This was going to be a very different review, and perhaps it could be, if the events of recent weeks hadn’t offered such visible and horrific evidence of the historic and systemic racism of the United States. Given the current state of affairs, it is impossible not to write a review of a book that provides such a detailed, devastating, account of the both the personal and societal effects of slavery over generations and across continents.
Gyasi’s story begins in the Gold Coast of 18th century, with two half sisters who are separated by slavery. One sister, Esi, is captured, sold, and sent to America, while the other, Effia, is married off to a white British government official/slave trader and remains in present-day Ghana. The rest of the novel traces the lives of the descendants of the sisters, with chapters alternating between Ghana and the United States, progressing generation by generation, up until the present day. (Though Gyasi does not mention today’s #BlackLivesMatter movement by name, there are gestures toward it.)
The book shows the larger effects of racism in the United States - the Fugitive Slave Act, the Great Migration, the crack epidemic - in emotional detail, through the lived experiences of Esi’s descendants. Importantly, it also depicts some of the less widely-known Jim Crow era practices, for example, the continuation of post-Civil War slavery through convict leasing in the coal mines of Alabama. On Effia’s descendants’ side, Gyasi provides an even less widely-presented perspective, that of the effects of slavery on those who remained in Africa. It is a hugely ambitious effort, and it is a testament to the skill of the author that each chapter will leave you wanting more; more information about the inner lives of the characters, more knowledge of the everyday.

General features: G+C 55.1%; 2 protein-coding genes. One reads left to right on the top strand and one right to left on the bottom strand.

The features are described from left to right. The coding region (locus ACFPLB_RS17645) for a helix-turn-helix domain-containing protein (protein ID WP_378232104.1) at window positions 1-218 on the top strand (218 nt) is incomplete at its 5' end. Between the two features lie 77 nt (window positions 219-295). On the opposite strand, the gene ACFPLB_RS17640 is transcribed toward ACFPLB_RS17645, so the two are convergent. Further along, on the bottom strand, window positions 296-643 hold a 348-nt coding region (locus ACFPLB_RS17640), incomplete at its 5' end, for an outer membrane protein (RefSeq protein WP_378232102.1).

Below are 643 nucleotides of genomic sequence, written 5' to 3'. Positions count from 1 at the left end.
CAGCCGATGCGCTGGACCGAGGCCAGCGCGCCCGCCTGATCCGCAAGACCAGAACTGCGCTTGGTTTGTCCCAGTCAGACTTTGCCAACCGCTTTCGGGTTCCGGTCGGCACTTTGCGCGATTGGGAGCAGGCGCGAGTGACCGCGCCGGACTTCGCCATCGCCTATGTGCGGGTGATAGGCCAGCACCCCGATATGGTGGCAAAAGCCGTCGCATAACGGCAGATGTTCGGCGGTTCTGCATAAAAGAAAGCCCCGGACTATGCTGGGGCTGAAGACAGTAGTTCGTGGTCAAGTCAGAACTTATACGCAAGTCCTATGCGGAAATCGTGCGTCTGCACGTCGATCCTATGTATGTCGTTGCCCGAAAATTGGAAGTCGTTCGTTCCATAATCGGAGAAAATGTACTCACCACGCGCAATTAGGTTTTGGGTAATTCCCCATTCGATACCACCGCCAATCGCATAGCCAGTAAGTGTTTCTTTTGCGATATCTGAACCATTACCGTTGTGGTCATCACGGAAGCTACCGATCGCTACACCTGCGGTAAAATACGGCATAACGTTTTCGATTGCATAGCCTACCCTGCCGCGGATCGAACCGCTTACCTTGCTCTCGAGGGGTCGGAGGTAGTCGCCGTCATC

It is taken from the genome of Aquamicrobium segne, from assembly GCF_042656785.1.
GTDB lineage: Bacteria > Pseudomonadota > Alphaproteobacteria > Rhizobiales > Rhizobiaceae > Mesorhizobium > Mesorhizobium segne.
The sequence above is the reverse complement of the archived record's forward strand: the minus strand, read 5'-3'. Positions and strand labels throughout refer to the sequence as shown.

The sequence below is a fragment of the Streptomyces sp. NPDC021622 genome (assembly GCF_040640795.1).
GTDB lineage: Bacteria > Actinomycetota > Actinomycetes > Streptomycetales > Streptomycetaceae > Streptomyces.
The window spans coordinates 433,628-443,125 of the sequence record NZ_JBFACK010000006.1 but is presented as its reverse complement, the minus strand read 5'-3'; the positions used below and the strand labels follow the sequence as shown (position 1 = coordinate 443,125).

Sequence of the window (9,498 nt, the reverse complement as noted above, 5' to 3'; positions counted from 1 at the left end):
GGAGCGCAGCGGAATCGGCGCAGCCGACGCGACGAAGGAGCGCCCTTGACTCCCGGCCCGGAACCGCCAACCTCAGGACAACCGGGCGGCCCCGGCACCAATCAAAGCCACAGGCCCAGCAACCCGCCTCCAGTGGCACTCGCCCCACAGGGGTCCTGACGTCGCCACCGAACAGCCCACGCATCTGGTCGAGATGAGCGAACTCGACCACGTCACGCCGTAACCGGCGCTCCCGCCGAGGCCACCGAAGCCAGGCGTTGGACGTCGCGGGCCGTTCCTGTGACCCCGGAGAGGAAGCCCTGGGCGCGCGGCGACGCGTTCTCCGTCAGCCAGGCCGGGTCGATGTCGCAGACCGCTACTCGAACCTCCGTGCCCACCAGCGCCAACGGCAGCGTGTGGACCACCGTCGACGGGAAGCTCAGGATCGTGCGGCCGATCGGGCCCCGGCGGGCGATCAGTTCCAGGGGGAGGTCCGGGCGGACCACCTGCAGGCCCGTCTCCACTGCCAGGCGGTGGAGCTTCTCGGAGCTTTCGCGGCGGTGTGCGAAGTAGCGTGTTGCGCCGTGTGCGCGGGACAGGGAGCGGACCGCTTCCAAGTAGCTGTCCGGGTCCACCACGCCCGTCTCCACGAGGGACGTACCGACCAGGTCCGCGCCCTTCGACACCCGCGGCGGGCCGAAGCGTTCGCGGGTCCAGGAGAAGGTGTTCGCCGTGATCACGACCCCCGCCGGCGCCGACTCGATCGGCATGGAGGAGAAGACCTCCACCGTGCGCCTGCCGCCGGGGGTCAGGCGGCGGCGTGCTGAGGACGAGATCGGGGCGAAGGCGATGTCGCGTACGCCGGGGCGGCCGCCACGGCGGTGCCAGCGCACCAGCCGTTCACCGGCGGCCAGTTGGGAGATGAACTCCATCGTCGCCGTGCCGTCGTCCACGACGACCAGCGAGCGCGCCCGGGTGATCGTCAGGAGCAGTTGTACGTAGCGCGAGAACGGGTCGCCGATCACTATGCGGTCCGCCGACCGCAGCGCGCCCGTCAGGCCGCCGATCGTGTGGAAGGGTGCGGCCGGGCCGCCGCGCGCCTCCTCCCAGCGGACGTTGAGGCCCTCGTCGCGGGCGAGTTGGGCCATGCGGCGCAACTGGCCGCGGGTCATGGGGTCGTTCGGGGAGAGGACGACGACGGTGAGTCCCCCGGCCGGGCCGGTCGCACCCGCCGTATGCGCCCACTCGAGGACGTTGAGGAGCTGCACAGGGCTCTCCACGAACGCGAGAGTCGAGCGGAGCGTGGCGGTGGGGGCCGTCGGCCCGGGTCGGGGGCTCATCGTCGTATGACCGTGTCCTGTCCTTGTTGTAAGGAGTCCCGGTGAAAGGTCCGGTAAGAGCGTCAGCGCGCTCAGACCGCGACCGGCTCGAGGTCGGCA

In short, Ghanaian-American author Yaa Gyasi’s debut novel is a beautifully written book, one that can be either healing, enraging, or eye-opening (or all three), depending on your situation. It is a book that I would recommend without reservation, even if I didn’t believe it is imperative that everyone -- particularly those of us living in the United States -- understand more about our country’s racist past, the effects of which are so obviously and painfully a part of our present.
In that spirit, it is worth noting (without giving anything away) that the novel’s ending is a hopeful one. And this is the ultimate message of Homegoing: that, however deeply rooted, we can, and do, heal from the wounds of our past.
By Yaa Gyasi
305 pp. Alfred A. Knopf
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